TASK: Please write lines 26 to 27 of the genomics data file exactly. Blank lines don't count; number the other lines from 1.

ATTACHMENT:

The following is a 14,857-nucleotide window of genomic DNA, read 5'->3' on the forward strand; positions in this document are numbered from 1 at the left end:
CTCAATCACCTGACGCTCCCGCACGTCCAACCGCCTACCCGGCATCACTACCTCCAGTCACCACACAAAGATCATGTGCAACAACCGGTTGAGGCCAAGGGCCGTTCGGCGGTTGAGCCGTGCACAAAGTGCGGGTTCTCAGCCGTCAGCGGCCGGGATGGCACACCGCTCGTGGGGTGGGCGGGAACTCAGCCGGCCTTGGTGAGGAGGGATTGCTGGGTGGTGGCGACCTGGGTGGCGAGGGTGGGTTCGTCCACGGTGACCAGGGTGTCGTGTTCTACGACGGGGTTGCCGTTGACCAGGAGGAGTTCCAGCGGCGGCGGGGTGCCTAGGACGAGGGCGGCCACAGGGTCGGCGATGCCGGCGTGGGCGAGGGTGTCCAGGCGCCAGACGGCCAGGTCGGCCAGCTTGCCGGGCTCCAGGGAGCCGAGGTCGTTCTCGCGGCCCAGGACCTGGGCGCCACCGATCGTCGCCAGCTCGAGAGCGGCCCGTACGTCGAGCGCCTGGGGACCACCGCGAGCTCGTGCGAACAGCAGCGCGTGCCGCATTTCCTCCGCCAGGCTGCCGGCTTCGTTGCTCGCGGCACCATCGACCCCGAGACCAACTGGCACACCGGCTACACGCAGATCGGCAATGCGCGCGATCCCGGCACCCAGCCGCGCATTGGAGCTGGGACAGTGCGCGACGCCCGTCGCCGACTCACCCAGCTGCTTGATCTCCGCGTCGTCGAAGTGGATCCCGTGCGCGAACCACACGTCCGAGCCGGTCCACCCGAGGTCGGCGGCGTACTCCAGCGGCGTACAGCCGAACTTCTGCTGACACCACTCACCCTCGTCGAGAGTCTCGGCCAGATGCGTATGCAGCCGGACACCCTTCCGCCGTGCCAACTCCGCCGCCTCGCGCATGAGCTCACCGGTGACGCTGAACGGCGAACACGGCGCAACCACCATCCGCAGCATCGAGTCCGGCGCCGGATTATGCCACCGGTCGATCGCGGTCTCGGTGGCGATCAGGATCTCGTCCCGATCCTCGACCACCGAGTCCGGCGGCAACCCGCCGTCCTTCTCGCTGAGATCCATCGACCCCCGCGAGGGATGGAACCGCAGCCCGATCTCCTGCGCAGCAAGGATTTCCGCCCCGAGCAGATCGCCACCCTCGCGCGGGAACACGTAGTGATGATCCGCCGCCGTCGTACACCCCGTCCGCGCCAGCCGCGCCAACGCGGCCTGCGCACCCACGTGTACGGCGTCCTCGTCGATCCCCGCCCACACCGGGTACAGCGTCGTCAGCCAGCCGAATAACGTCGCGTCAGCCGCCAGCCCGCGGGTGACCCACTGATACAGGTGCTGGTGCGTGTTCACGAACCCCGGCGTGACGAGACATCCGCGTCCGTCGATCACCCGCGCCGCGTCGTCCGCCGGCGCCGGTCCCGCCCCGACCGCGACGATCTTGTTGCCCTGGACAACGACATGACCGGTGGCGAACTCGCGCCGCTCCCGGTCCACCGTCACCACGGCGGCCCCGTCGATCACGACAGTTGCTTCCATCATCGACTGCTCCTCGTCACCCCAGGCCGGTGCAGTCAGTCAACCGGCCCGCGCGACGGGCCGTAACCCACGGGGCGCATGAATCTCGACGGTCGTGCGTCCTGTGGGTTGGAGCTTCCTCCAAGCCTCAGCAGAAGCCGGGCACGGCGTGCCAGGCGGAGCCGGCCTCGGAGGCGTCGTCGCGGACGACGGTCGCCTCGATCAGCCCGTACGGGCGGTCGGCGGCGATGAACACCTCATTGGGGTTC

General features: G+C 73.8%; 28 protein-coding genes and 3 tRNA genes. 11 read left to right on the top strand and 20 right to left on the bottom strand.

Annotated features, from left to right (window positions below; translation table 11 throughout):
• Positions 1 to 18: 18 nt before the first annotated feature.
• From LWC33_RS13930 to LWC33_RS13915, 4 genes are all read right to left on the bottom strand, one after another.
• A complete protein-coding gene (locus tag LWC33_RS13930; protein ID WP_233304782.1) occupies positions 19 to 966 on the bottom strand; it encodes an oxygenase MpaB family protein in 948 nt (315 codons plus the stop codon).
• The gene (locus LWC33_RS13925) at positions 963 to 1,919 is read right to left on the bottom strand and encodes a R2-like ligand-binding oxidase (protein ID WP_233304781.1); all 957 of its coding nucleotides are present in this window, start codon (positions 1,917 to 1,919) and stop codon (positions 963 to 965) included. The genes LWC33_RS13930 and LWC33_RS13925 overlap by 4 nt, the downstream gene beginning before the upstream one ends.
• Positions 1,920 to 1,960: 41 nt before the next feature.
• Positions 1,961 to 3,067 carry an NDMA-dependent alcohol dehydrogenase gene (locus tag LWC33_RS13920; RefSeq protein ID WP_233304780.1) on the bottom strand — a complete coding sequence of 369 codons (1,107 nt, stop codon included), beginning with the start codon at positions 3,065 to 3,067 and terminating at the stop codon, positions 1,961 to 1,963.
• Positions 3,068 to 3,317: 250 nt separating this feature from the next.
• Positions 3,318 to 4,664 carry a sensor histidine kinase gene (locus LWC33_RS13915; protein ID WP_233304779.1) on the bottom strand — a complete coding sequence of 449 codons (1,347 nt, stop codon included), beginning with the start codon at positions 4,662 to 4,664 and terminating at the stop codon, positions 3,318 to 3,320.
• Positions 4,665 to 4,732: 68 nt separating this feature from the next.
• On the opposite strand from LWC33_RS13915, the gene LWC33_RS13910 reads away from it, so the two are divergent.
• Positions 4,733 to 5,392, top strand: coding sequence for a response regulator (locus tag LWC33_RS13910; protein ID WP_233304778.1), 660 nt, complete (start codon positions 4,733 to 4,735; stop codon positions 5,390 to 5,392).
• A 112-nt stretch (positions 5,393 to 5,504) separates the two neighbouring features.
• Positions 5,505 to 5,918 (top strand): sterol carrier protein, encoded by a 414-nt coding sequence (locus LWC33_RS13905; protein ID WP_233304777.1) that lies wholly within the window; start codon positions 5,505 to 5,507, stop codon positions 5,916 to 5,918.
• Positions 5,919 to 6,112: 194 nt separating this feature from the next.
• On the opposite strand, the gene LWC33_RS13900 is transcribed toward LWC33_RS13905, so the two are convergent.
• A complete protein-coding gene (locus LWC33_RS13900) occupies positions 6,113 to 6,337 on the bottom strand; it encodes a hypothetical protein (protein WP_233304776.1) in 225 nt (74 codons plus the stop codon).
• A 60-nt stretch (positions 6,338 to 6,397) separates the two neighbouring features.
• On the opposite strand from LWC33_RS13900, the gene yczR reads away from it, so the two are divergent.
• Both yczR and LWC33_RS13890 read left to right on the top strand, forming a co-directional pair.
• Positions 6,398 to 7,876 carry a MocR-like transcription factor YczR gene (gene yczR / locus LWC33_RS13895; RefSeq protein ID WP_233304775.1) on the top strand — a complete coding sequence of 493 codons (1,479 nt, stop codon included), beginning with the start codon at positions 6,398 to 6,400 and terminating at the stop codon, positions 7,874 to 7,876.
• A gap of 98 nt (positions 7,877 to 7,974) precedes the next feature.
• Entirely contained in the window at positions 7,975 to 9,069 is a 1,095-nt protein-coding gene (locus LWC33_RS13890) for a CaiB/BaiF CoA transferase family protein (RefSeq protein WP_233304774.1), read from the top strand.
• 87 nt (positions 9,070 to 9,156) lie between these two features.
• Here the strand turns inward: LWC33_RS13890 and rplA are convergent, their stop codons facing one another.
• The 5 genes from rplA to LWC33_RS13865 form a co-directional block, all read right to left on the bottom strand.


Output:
• Entirely contained in the window at positions 7,975 to 9,069 is a 1,095-nt protein-coding gene (locus LWC33_RS13890) for a CaiB/BaiF CoA transferase family protein (RefSeq protein WP_233304774.1), read from the top strand.
• 87 nt (positions 9,070 to 9,156) lie between these two features.